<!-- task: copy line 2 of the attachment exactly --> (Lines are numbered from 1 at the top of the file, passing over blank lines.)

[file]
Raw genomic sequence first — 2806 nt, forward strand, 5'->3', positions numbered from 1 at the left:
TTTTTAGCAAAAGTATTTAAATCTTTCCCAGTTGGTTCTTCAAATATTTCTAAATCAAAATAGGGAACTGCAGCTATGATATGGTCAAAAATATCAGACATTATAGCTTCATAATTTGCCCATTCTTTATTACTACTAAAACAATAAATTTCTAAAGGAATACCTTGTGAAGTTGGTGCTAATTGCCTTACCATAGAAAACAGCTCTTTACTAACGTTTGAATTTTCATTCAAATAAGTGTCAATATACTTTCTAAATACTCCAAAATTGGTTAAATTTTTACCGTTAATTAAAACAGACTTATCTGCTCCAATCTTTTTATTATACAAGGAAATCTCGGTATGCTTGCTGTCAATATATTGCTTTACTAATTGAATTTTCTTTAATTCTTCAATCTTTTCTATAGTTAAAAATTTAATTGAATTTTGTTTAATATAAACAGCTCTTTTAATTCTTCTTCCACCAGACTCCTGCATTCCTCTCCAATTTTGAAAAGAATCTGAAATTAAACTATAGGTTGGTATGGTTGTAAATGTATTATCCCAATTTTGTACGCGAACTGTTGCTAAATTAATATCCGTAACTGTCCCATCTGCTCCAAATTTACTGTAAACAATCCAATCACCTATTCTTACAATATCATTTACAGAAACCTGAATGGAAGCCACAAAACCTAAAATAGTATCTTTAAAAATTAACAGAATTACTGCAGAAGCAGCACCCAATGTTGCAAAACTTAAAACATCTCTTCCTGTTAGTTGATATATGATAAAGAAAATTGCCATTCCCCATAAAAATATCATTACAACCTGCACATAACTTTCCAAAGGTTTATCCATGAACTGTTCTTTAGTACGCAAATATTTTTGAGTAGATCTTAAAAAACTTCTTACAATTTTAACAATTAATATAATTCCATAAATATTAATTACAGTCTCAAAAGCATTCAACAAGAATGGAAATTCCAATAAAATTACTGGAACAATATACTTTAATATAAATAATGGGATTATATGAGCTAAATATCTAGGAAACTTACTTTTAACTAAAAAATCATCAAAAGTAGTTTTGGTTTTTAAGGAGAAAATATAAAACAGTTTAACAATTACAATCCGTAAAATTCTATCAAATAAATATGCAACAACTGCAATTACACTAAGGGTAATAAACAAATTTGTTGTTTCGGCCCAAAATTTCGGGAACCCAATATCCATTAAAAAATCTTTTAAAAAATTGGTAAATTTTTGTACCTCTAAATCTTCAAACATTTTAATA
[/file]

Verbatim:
TTTTTAGCAAAAGTATTTAAATCTTTCCCAGTTGGTTCTTCAAATATTTCTAAATCAAAATAGGGAACTGCAGCTATGATATGGTCAAAAATATCAGACATTATAGCTTCATAATTTGCCCATTCTTTATTACTACTAAAACAATAAATTTCTAAAGGAATACCTTGTGAAGTTGGTGCTAATTGCCTTACCATAGAAAACAGCTCTTTACTAACGTTTGAATTTTCATTCAAATAAGTGTCAATATACTTTCTAAATACTCCAAAATTGGTTAAATTTTTACCGTTAATTAAAACAGACTTATCTGCTCCAATCTTTTTATTATACAAGGAAATCTCGGTATGCTTGCTGTCAATATATTGCTTTACTAATTGAATTTTCTTTAATTCTTCAATCTTTTCTATAGTTAAAAATTTAATTGAATTTTGTTTAATATAAACAGCTCTTTTAATTCTTCTTCCACCAGACTCCTGCATTCCTCTCCAATTTTGAAAAGAATCTGAAATTAAACTATAGGTTGGTATGGTTGTAAATGTATTATCCCAATTTTGTACGCGAACTGTTGCTAAATTAATATCCGTAACTGTCCCATCTGCTCCAAATTTACTGTAAACAATCCAATCACCTATTCTTACAATATCATTTACAGAAACCTGAATGGAAGCCACAAAACCTAAAATAGTATCTTTAAAAATTAACAGAATTACTGCAGAAGCAGCACCCAATGTTGCAAAACTTAAAACATCTCTTCCTGTTAGTTGATATATGATAAAGAAAATTGCCATTCCCCATAAAAATATCATTACAACCTGCACATAACTTTCCAAAGGTTTATCCATGAACTGTTCTTTAGTACGCAAATATTTTTGAGTAGATCTTAAAAAACTTCTTACAATTTTAACAATTAATATAATTCCATAAATATTAATTACAGTCTCAAAAGCATTCAACAAGAATGGAAATTCCAATAAAATTACTGGAACAATATACTTTAATATAAATAATGGGATTATATGAGCTAAATATCTAGGAAACTTACTTTTAACTAAAAAATCATCAAAAGTAGTTTTGGTTTTTAAGGAGAAAATATAAAACAGTTTAACAATTACAATCCGTAAAATTCTATCAAATAAATATGCAACAACTGCAATTACACTAAGGGTAATAAACAAATTTGTTGTTTCGGCCCAAAATTTCGGGAACCCAATATCCATTAAAAAATCTTTTAAAAAATTGGTAAATTTTTGTACCTCTAAATCTTCAAACATTTTAATA